Rep. Latta: Modernizing The OTC Product Approval Process

How do we better address public health issues, provide economic relief or supplement the heroic efforts of our private sector to combat a crisis like the one we are facing now with the coronavirus pandemic? Congress is addressing these obstacles through legislation.
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How do we better address public health issues, provide economic relief or supplement the heroic efforts of our private sector to combat a crisis like the one we are facing now with the coronavirus pandemic? 

Congress is addressing these obstacles through legislation. 

Recently, Congress passed the CARES Act, legislation to help those affected by this crisis through direct payments, small business loans and grants, and support for our nation’s healthcare providers. The CARES Act also includes a bill that I’ve long championed that will make it easier for Americans to protect themselves against COVID-19 by reforming and modernizing the way over-the-counter (OTC) products are approved by the U.S. Food and Drug Administration (FDA).

Nearly all Americans purchase OTC products regularly, and we’ve seen just how important they can be to help prevent the spread of COVID-19 and treat those who are afflicted. With OTC products like hand sanitizer playing an important role in helping people stay safe, approval of these products should be quick and streamlined. The traditional FDA process for OTC drugs and products is too burdensome, doesn’t use the most up-to-date science and limits the development of new OTC options. That’s why making this fix now was so important. 

Here’s where this system, the OTC monograph process, went wrong. In the 1970s, the FDA put in place an approval apparatus where OTC products could be approved based on an active ingredient or combination of ingredients that are considered to be safe and effective. A number of these “monographs” have never been finalized even though it is now decades later. While OTC products currently on your shelves are safe, this incomplete system has meant uncertainty for manufacturers leading to a lack of new and innovative products for consumers. Even though common products like headache medicine, bandages and allergy relief are used every day, the approval process to change their labels or delivery mechanism was woefully cumbersome and out of date.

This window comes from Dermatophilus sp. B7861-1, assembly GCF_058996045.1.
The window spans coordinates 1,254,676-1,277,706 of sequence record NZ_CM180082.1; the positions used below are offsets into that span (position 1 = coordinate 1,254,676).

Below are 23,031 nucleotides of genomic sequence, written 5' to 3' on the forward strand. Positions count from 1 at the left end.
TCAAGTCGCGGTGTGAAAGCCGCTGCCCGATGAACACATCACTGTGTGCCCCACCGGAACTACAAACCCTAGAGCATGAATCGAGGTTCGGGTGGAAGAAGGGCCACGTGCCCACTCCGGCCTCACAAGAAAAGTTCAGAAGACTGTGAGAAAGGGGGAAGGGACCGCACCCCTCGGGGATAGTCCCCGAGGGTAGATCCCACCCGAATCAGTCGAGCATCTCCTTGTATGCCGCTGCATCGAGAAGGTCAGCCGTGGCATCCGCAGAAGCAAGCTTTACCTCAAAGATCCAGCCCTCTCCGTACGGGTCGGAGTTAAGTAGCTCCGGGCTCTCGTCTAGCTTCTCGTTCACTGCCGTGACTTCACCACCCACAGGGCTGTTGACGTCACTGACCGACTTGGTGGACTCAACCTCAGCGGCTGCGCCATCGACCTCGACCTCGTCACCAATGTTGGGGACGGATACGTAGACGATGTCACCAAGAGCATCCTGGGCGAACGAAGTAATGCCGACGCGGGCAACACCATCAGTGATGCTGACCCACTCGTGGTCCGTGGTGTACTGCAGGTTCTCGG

Reforming the OTC monograph system has been a long time coming and has seen Republicans working hand in hand with Democrats to address the problem. After countless bipartisan discussions, I introduced the Over-the-Counter Monograph Safety, Innovation and Reform Act and garnered the backing of manufacturers of OTC products, consumer groups and officials at the FDA. 

Despite receiving widespread support in Congress, the legislation did not become law right away. In fact, it needed to pass the House four times before it became law as part of the CARES Act. Getting this bill across the finish line took longer than anticipated, but its passage was a real turning point. This tool will now help the FDA streamline the approval of new OTC medicine and products that Americans desperately want and need.

The legislation ends the current practice of requiring OTC drug monographs to go through a burdensome rulemaking process that takes far too long. Additionally, the bill makes it easier to update products on the market today using the latest scientific or safety information without needing to go through the cumbersome rulemaking process. It’s hard to believe, but the previous process actually discouraged using the newest science because of the bureaucratic hoops that would be required for approval. That problem now is solved.

Over the last few weeks, we’ve seen the heroics of our healthcare workers on the front lines. We’ve seen communities coming together to support their friends and neighbors who have been affected the most by this pandemic. We’ve seen businesses and manufacturers completely revolutionize their production lines to help in the fight against the coronavirus. Americans have been united and have shown their resiliency. 

Congress needs to ensure that the laws and rules on the books don’t hinder these efforts. Reforming the way OTC products are made is one way we’ve reduced barriers to innovation and provided certainty for consumers. More innovation and competition mean better products and lower costs for American families. This will pay dividends as we seek to win the fight against COVID-19, and it also will benefit us well into the future. 

Congressman Bob Latta represents Ohio’s 5th Congressional District. He is a member of the House Energy and Commerce Committee and serves as Republican Leader of the Subcommittee on Communications and Technology.

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